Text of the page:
Archive for March, 2014

Like a Myth to a Flame

Did you check your email today? As luck would have it, we have an email from Janet Barresi. That’s fortunate; we wouldn’t want to start a break from school without one of her missives to analyze.

Time on TestsBy Janet Barresi, State Superintendent of Public Instruction
Wednesday, March 13, 2013I hear from educators and parents throughout the state about “teaching to the test” and time spent on testing. I agree teachers should spend more time teaching and students should spend less time worrying about tests.But I want to clear up some myths.Out of all the hours required for instruction in a school year – 1,080 hours by state law – less than 1 percent is spent by a student taking state- or federally mandated tests. Other assessments may be given by teachers or required by school districts. Yet, even if we look at the grades that have the most assessments — fifth and eighth —there are only four state or federal tests required: math, reading, writing, science or social studies/U.S. history.

Next year, fifth- and eighth-graders will not take a separate writing exam, shaving even more time from testing.

Third, fourth and sixth grades have only two federally required assessments. Seventh grade has only three required tests – two by the U.S. Department of Education and one by the state.

Keep in mind that end-of-instruction tests can be taken any time from seventh grade through high school. Not all of such exams will be taken in a single year.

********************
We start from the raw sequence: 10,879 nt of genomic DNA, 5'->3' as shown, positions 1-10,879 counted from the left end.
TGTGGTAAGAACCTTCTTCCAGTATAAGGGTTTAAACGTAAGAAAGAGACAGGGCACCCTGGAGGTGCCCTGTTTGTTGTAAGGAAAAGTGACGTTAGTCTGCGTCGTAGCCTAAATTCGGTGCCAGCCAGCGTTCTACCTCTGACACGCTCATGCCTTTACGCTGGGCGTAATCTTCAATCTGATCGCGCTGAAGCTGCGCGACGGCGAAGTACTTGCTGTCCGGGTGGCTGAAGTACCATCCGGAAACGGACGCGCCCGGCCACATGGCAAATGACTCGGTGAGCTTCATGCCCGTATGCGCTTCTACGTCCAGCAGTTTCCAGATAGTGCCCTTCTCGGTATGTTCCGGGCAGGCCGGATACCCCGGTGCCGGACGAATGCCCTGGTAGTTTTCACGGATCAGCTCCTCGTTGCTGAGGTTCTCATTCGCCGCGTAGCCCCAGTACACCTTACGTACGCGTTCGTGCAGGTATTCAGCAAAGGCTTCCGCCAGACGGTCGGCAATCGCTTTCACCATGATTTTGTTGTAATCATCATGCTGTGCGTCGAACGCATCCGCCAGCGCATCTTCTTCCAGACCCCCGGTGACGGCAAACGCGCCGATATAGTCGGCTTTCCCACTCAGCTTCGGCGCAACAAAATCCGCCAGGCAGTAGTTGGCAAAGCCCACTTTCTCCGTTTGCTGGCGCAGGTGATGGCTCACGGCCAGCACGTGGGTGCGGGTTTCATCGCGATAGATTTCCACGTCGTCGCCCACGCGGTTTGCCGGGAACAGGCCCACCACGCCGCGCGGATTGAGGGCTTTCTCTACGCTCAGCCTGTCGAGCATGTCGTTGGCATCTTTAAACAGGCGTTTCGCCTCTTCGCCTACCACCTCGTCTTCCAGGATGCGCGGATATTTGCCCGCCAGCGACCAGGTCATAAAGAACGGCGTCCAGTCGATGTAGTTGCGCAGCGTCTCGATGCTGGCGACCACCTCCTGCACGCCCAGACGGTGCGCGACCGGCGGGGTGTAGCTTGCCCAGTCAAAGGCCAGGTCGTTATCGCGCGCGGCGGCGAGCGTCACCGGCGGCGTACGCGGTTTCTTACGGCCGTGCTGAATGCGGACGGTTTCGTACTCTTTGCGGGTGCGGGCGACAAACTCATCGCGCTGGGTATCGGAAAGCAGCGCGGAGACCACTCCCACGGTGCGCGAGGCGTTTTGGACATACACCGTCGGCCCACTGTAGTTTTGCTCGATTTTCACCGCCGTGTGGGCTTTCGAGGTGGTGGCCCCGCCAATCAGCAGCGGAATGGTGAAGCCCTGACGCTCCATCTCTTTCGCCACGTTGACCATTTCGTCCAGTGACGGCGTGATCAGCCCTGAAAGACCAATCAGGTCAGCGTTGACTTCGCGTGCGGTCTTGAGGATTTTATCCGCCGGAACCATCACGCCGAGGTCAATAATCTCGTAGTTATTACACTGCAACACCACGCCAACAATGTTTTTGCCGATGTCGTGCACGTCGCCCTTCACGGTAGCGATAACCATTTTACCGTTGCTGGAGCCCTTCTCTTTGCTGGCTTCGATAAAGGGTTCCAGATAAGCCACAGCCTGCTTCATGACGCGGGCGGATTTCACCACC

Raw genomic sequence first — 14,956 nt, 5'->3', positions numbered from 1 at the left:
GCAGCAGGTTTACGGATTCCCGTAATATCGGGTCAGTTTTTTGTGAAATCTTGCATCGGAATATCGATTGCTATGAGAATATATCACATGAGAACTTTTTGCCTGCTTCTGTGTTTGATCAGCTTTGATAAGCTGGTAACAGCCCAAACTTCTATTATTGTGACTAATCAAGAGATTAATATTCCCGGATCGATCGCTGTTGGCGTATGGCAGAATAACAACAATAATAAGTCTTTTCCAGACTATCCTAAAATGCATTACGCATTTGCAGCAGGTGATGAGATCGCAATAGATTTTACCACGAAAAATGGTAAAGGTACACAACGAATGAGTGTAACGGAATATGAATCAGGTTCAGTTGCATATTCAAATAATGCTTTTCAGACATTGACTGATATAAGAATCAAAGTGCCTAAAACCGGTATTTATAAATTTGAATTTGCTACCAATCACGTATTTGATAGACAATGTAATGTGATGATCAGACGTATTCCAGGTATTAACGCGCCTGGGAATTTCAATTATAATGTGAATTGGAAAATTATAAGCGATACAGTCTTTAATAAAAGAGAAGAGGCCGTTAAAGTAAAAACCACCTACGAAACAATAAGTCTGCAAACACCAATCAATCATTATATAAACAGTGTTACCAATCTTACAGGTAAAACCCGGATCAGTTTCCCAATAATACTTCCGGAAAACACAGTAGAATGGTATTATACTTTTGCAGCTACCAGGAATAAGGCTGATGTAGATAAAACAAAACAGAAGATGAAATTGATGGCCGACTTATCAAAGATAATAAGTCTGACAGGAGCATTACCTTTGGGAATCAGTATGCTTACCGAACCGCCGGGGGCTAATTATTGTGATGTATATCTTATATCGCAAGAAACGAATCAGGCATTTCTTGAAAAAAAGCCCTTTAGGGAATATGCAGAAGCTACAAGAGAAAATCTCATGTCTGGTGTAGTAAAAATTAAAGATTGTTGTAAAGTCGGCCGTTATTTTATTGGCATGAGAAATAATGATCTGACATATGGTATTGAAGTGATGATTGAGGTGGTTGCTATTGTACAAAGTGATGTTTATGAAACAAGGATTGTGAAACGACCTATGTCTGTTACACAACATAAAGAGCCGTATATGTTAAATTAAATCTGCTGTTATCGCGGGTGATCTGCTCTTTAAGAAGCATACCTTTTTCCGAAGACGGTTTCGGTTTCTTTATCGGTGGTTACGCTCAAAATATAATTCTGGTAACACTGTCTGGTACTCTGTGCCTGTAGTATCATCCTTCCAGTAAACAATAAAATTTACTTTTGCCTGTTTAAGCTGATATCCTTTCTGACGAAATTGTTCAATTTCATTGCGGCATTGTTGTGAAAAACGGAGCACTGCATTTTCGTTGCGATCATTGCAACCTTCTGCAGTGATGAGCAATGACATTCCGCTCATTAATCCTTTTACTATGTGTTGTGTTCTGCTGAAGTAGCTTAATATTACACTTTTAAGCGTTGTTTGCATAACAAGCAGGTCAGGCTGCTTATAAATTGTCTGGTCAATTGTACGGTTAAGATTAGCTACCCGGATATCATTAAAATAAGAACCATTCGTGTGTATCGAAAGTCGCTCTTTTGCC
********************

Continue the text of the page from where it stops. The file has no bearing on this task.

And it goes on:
It is true, of course, that testing means a lengthier disruption for school staffers than for students. But if we look at the time impact on students, it is not nearly as long.

Assessing what a child knows and can do at the end of a course of study gives guidance on which instructional methods are successful and helps identify those students who need additional help. Without assessments, we have no measure of whether our students are moving closer to the goal of being college-, career- and citizen-ready by the time they graduate high school.

Too often our students are ranked behind their national peers. When I took office, only 26 percent of Oklahoma fourth-graders were proficient in reading. That same year, more than 42 percent of college freshmen in the state needed remedial courses, which cost money and earn no credit. Only assessments tell us if we are on the right track before we get students across the graduation stage.

Our students deserve to know that what they have been taught in their classrooms is truly preparing them for life, whether that life consists of college or a decent-paying job. They deserve to know they can compete for any job they wish. Information from assessments tell us whether we’re delivering for our students. They deserve this knowledge.

Basically, she’s saying that over testing is a myth – like evolution and climate change. Or if it’s not, it’s probably the schools’ fault. Of course it is. Everything is our fault. On the other hand, she also can’t count to five. After reading the email in the morning and pondering on it throughout the day, another educator posted Barresi’s letter to Thinglink dissecting some of the flaws with the state superintendent’s reasoning.

Nerd moment: Thinglink is new to me. It’s really cool. The instructional possibilities are tremendous. Then again, several of my Twitter followers apparently already knew that.

Among the observations:

  • No time will be saved with the elimination of the writing test. In fact, if you look at the RFP for our newfangled OCCRA tests, writing will be included in all the reading assessments. If anything, this will increase testing time.